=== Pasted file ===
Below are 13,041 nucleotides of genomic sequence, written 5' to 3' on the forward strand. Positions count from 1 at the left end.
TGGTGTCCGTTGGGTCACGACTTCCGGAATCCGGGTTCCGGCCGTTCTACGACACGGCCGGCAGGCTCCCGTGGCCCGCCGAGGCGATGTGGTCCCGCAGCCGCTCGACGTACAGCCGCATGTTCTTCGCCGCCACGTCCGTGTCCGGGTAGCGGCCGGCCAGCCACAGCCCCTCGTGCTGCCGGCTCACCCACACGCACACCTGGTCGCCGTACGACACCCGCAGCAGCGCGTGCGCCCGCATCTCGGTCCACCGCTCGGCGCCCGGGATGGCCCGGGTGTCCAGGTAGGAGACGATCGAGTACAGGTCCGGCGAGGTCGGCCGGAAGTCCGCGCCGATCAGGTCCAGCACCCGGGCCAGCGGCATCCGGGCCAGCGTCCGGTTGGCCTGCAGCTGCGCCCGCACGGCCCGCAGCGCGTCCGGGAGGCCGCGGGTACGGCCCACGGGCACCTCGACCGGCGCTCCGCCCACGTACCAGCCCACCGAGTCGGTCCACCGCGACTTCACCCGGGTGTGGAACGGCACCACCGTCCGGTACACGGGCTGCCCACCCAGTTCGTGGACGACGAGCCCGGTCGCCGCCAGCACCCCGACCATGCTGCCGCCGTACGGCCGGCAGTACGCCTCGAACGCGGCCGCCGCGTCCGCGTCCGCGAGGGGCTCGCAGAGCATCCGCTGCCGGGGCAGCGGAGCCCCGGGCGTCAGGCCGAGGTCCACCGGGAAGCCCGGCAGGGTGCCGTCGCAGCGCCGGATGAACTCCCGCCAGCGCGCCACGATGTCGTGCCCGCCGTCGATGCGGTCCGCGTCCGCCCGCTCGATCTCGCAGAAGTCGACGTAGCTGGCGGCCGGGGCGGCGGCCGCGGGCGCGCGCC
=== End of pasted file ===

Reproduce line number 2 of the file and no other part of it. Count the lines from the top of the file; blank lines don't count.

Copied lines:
TGGTGTCCGTTGGGTCACGACTTCCGGAATCCGGGTTCCGGCCGTTCTACGACACGGCCGGCAGGCTCCCGTGGCCCGCCGAGGCGATGTGGTCCCGCAGCCGCTCGACGTACAGCCGCATGTTCTTCGCCGCCACGTCCGTGTCCGGGTAGCGGCCGGCCAGCCACAGCCCCTCGTGCTGCCGGCTCACCCACACGCACACCTGGTCGCCGTACGACACCCGCAGCAGCGCGTGCGCCCGCATCTCGGTCCACCGCTCGGCGCCCGGGATGGCCCGGGTGTCCAGGTAGGAGACGATCGAGTACAGGTCCGGCGAGGTCGGCCGGAAGTCCGCGCCGATCAGGTCCAGCACCCGGGCCAGCGGCATCCGGGCCAGCGTCCGGTTGGCCTGCAGCTGCGCCCGCACGGCCCGCAGCGCGTCCGGGAGGCCGCGGGTACGGCCCACGGGCACCTCGACCGGCGCTCCGCCCACGTACCAGCCCACCGAGTCGGTCCACCGCGACTTCACCCGGGTGTGGAACGGCACCACCGTCCGGTACACGGGCTGCCCACCCAGTTCGTGGACGACGAGCCCGGTCGCCGCCAGCACCCCGACCATGCTGCCGCCGTACGGCCGGCAGTACGCCTCGAACGCGGCCGCCGCGTCCGCGTCCGCGAGGGGCTCGCAGAGCATCCGCTGCCGGGGCAGCGGAGCCCCGGGCGTCAGGCCGAGGTCCACCGGGAAGCCCGGCAGGGTGCCGTCGCAGCGCCGGATGAACTCCCGCCAGCGCGCCACGATGTCGTGCCCGCCGTCGATGCGGTCCGCGTCCGCCCGCTCGATCTCGCAGAAGTCGACGTAGCTGGCGGCCGGGGCGGCGGCCGCGGGCGCGCGCC